‘Withdrawing to the sidelines of international debate, as some advocate, or isolating ourselves from the international scene as a way of avoiding the effects of global change, would simply undermine the way we cope and adapt to that change and undermine vital British interests. Withdrawal and isolation is not the road to national liberation but to national ruin.’ ‘PURSUING AN ACTIVE AND ENGAGED FOREIGN POLICY’. Speech by Jack Straw to the House of Commons, (27/11/03)

Dig beneath the propaganda and we come across a phrase which speaks reams about the real reasons for the invention of a ‘terrorist threat’, ‘vital British interests’. But what is meant by ‘vital British interests’? Add another oft-repeated phrase, ‘energy security’, indeed once you start looking, the media and state’s public pronouncements are littered with these phrases, ‘Britain’s national security interests’, recently used to quash the police’s investigation into bribes and kickbacks by BAE Systems in Saudi Arabia.[6]

‘Conspiracy theories abound … Others claim it [the invasion of Iraq] was inspired by oil … [This] theor[y is] largely nonsense.” – The London Independent, April 16, 2003.[7]

Behind the rhetoric lies the real reason for the creation of the ‘terrorist threat’, the mundane world of economics, for ultimately it all comes down to filthy lucre. For five hundred years Western capitalism has ridden roughshod across the planet, plundering and enslaving entire continents, exterminating entire cultures and peoples’ in the pursuit of profit. It has done this, until the 20th century with virtual impunity by virtue of overwhelming military power and control of international trade, itself protected by overwhelming military force.

But following the fall of the Soviet Union in 1991, Western capitalism was stripped of its justification for continuing its pillage of the planet. It needed a new enemy behind which it could continue its operations and one effectively impossible to defeat simply because it not only has no centre, but also because ‘international terror’ simply doesn’t exist except as a propaganda message.

Thus under the guise of fighting the ‘war on terror’, new wars of acquisition were undertaken. However, these wars had to be conducted in these new circumstances largely without the support of the domestic populations.

A new climate of fear had to be engineered to justify imperialist wars of conquest. Above all therefore, what was needed were actual deeds with corpses and culprits, and what better than four ‘Islamic fundamentalists’ who conveniently perished in the carnage of 7 July 2005.

The contradictions and unanswered questions concerning the events of 7 July, 2005 are addressed elsewhere, suffice to say, there are so many holes in the official story that it’s no wonder the government has resisted all demands for a public inquiry, although if the Hutton Report is any measure of what an inquiry under the Blair government is worth, we would learn little of consequence from one and indeed, it can be argued that ‘public inquiries’ effectively quash further investigations by creating the illusion of an ‘independent investigation’.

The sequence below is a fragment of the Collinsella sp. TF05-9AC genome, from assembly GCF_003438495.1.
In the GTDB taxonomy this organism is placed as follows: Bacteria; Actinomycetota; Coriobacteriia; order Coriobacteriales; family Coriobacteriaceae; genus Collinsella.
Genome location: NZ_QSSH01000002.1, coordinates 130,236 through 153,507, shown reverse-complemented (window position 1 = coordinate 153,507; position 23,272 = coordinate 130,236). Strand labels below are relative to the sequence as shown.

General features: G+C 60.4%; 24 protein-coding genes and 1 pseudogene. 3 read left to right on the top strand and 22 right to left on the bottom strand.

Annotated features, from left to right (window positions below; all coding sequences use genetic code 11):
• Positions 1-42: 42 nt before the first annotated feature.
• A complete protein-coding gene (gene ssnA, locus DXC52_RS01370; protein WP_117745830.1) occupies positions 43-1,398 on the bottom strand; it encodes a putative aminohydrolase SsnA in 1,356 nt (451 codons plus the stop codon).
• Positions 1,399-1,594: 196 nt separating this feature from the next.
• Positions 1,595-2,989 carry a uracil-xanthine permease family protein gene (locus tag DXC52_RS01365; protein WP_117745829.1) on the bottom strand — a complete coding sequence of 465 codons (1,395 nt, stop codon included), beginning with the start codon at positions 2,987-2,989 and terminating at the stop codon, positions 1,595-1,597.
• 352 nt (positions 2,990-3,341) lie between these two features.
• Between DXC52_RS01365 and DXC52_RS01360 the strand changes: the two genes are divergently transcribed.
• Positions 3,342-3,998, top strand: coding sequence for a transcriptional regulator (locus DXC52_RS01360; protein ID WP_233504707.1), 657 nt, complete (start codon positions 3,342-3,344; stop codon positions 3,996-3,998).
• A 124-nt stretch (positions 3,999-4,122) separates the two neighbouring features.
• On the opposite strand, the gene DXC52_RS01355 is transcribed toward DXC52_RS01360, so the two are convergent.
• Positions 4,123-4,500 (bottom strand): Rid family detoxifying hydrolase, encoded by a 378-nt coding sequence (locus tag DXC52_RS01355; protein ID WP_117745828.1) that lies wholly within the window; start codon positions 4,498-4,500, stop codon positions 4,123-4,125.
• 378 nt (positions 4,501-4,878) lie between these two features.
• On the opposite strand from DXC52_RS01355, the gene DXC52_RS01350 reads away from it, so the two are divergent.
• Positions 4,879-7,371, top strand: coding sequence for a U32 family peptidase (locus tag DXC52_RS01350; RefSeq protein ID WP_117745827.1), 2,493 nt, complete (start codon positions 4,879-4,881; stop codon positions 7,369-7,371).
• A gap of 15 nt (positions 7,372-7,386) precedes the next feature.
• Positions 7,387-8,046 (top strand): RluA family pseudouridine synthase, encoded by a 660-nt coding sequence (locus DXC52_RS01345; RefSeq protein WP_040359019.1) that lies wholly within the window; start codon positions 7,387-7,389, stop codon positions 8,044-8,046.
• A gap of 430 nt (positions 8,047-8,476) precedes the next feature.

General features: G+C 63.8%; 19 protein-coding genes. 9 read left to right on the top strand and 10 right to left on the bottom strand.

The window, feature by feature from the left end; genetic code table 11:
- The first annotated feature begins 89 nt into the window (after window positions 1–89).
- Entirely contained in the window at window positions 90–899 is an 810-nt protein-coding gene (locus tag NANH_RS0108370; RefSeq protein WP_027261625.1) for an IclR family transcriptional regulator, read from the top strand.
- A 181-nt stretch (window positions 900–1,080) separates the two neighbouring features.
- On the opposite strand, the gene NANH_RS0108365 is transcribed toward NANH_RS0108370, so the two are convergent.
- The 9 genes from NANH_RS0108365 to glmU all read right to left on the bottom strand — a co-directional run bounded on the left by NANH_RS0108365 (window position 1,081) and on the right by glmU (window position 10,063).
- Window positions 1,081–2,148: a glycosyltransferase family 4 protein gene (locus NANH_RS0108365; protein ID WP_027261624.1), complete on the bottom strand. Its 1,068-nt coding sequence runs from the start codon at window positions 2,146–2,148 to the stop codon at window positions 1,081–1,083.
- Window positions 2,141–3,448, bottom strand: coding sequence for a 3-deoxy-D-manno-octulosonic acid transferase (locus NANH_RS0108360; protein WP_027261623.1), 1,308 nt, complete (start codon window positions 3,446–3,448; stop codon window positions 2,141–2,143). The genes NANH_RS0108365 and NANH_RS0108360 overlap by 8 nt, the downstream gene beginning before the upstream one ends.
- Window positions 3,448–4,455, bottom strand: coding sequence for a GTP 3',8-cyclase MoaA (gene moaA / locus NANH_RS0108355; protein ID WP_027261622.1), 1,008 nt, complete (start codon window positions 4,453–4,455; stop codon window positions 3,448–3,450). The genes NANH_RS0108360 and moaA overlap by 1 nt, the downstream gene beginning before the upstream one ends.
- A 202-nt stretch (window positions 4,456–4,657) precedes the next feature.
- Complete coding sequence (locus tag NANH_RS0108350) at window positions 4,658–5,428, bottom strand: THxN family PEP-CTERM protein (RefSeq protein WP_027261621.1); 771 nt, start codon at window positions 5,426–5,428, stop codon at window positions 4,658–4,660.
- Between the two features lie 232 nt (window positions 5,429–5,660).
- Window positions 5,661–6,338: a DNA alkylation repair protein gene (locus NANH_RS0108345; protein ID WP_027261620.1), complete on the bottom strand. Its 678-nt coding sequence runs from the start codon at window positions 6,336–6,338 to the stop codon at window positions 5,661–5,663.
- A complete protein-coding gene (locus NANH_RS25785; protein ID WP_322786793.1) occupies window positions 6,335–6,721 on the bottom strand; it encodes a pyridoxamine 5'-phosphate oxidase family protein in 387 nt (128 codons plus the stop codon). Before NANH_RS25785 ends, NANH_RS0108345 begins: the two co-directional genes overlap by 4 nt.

But whether the four ‘suicide bombers’ were patsies or not (my own take on the events of 7 July), they served their purpose, namely the justification for the creation of a fear-based security state, under which even more repressive laws would be enacted and by extension the continuation of foreign wars of aggression.

It should be obvious therefore, that the ‘war at home’ and the wars conducted in foreign lands are intimately connected. In fact they are the twin components of a vicious circle, this is why the Blair government was so adamant in resisting the connection between the invasion of Iraq and the rise of ‘Islamic radicalism’, though even here it has never been established whether it’s Islam or nationalism that has fueled the rise in activism within the Asian community in the UK. And furthermore, the demonisation of Islam in and of itself is surely a major source of anger and resentment especially amongst young Asians who now suffer the multiple assaults of racism, poverty and a carefully engineered xenophobia.

Ultimately, the capitalist system thrives on the creation of crises, or what Naomi Klein mistakenly calls ‘disaster capitalism’, a new description of an old disease, for in an age of global, electronic surveillance, the business of creating the security state is itself really big business and as ever, so is war. This is good ol’ imperialism just like it used to be back when Brittania ruled the waves.

But even more important than what is in reality the privatisation of state activities, is the fact that the ‘war on terror’ represents a desperate attempt to deal with the vast over-accumulation of capital that has taken place since the fall of the Soviet Union. So great is the volume generated since the fall of ‘communism’ that even wholesale privatisation of great swathes of the ‘global commons’ cannot absorb it all.

As always, war is the ‘solution’, no matter what form it takes, and in order to justify such vast expenditures, just as Bush and Blair openly state, a war without end is required. Figures of fifty years are bandied about lest we don’t get the message.

It is within this crisis that we find the source of the ‘war on terror’ and hence the need for 9/11 and 7/7, for without such invisible ‘enemies’ how can one justify the slaughter let alone the expenditure and the creation of a vast global, electronic, corporate security state?


1. “Governing Security, Governing Through Security”, in: R.J.Daniels, P. Macklem and Kent Roach (2002), Security of Freedom: Essays on Canada’s Anti-terrorism Bill, , U of T Press, p. 85.

2. “Privacy in an Age of Terror”, by Mike France and Heather Green, Business Week, November 5, 2001.

3. According to a Metropolitan Police Report in the year before last September 2006, the Metropolitan Police performed 22,672 stop-and-searches under section 44. It led to just 27 terror arrests, the Met’s report says. “Its effectiveness … is in serious doubt.” The Ealing Times, 22 February, 2007.

4. ‘Fear-based Security: The Political Economy of ‘Threat’’ By Margaret Beare, Nathanson Centre for the Study of Organized Crime and Corruption

5. “Governing Security, Governing Through Security”

6. ‘Al Yamamah: Another Government Capitulation To Big Business

7. ‘AHMED CHALABI – OIL MAN IN BAGHDAD’, William Bowles (18/04/03)